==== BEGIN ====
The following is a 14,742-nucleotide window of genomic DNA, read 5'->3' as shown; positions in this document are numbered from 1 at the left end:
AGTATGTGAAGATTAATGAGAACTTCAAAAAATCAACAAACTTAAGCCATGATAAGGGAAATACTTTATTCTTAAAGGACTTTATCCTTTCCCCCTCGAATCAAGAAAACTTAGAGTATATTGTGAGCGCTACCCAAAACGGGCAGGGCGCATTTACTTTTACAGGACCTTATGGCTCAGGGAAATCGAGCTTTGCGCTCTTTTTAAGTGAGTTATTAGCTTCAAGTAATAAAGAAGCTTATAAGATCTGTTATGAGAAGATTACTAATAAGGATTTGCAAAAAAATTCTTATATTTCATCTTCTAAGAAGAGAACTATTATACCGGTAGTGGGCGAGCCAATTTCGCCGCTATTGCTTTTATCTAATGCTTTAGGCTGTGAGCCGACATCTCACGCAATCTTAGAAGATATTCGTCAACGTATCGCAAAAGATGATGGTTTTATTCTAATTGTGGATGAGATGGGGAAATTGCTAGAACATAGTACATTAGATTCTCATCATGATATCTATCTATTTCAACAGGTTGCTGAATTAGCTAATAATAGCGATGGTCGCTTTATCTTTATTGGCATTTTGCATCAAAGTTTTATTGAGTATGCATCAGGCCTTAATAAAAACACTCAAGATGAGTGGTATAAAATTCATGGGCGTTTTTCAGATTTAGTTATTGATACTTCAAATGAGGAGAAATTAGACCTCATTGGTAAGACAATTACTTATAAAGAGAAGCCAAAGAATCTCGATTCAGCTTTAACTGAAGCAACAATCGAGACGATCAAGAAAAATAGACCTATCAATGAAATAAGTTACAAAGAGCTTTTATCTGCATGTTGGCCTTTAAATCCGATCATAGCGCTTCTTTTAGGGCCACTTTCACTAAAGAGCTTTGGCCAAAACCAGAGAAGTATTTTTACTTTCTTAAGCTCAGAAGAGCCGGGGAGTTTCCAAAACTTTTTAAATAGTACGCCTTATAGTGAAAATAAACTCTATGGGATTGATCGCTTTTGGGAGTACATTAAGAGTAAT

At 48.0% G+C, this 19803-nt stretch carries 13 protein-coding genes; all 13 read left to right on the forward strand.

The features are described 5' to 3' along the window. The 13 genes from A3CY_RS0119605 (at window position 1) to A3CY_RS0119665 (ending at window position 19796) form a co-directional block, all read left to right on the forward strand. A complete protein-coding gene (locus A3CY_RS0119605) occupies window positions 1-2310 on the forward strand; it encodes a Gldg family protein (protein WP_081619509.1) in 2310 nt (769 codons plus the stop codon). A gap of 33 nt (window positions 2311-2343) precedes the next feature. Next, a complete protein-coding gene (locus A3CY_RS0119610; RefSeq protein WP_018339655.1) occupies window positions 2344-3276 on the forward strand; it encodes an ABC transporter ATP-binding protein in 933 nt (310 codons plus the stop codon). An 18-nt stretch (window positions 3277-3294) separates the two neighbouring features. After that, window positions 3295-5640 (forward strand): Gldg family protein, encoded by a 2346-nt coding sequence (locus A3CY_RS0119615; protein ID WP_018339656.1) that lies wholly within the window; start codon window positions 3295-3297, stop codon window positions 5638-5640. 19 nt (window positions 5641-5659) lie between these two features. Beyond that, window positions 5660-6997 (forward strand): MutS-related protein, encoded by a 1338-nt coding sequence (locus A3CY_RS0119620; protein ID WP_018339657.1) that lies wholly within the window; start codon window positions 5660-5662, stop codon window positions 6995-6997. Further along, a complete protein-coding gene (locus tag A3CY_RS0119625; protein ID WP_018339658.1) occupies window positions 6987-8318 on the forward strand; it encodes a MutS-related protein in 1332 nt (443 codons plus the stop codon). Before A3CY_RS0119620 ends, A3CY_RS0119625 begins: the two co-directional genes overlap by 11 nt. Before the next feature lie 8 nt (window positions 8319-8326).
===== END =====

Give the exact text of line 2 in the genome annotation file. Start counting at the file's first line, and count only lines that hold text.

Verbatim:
AGTATGTGAAGATTAATGAGAACTTCAAAAAATCAACAAACTTAAGCCATGATAAGGGAAATACTTTATTCTTAAAGGACTTTATCCTTTCCCCCTCGAATCAAGAAAACTTAGAGTATATTGTGAGCGCTACCCAAAACGGGCAGGGCGCATTTACTTTTACAGGACCTTATGGCTCAGGGAAATCGAGCTTTGCGCTCTTTTTAAGTGAGTTATTAGCTTCAAGTAATAAAGAAGCTTATAAGATCTGTTATGAGAAGATTACTAATAAGGATTTGCAAAAAAATTCTTATATTTCATCTTCTAAGAAGAGAACTATTATACCGGTAGTGGGCGAGCCAATTTCGCCGCTATTGCTTTTATCTAATGCTTTAGGCTGTGAGCCGACATCTCACGCAATCTTAGAAGATATTCGTCAACGTATCGCAAAAGATGATGGTTTTATTCTAATTGTGGATGAGATGGGGAAATTGCTAGAACATAGTACATTAGATTCTCATCATGATATCTATCTATTTCAACAGGTTGCTGAATTAGCTAATAATAGCGATGGTCGCTTTATCTTTATTGGCATTTTGCATCAAAGTTTTATTGAGTATGCATCAGGCCTTAATAAAAACACTCAAGATGAGTGGTATAAAATTCATGGGCGTTTTTCAGATTTAGTTATTGATACTTCAAATGAGGAGAAATTAGACCTCATTGGTAAGACAATTACTTATAAAGAGAAGCCAAAGAATCTCGATTCAGCTTTAACTGAAGCAACAATCGAGACGATCAAGAAAAATAGACCTATCAATGAAATAAGTTACAAAGAGCTTTTATCTGCATGTTGGCCTTTAAATCCGATCATAGCGCTTCTTTTAGGGCCACTTTCACTAAAGAGCTTTGGCCAAAACCAGAGAAGTATTTTTACTTTCTTAAGCTCAGAAGAGCCGGGGAGTTTCCAAAACTTTTTAAATAGTACGCCTTATAGTGAAAATAAACTCTATGGGATTGATCGCTTTTGGGAGTACATTAAGAGTAAT